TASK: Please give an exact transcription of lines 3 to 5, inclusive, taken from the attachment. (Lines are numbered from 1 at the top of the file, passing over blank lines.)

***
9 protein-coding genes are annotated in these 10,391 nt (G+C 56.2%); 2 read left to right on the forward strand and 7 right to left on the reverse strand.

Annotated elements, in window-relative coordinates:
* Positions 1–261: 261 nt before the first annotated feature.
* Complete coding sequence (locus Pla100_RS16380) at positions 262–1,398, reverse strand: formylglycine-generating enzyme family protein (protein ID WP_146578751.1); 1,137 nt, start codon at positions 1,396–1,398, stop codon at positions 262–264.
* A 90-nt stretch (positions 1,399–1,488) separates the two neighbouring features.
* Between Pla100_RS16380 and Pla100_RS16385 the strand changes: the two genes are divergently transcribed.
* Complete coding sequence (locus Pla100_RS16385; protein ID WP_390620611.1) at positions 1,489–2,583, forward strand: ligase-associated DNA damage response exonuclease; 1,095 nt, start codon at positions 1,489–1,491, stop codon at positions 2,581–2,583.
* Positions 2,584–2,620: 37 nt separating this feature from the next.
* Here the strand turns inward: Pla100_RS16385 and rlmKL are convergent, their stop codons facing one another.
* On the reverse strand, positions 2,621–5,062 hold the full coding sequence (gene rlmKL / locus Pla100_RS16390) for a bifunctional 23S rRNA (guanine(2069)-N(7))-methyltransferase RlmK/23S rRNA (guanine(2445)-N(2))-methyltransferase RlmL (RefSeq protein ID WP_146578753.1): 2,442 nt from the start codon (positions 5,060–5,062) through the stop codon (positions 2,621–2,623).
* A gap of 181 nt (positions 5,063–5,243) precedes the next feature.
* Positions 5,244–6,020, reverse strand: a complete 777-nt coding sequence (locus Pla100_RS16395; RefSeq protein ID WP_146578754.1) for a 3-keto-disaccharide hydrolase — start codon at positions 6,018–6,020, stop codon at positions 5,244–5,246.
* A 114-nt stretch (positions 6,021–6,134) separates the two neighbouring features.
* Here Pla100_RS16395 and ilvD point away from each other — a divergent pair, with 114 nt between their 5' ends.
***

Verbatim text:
* Positions 1–261: 261 nt before the first annotated feature.
* Complete coding sequence (locus Pla100_RS16380) at positions 262–1,398, reverse strand: formylglycine-generating enzyme family protein (protein ID WP_146578751.1); 1,137 nt, start codon at positions 1,396–1,398, stop codon at positions 262–264.
* A 90-nt stretch (positions 1,399–1,488) separates the two neighbouring features.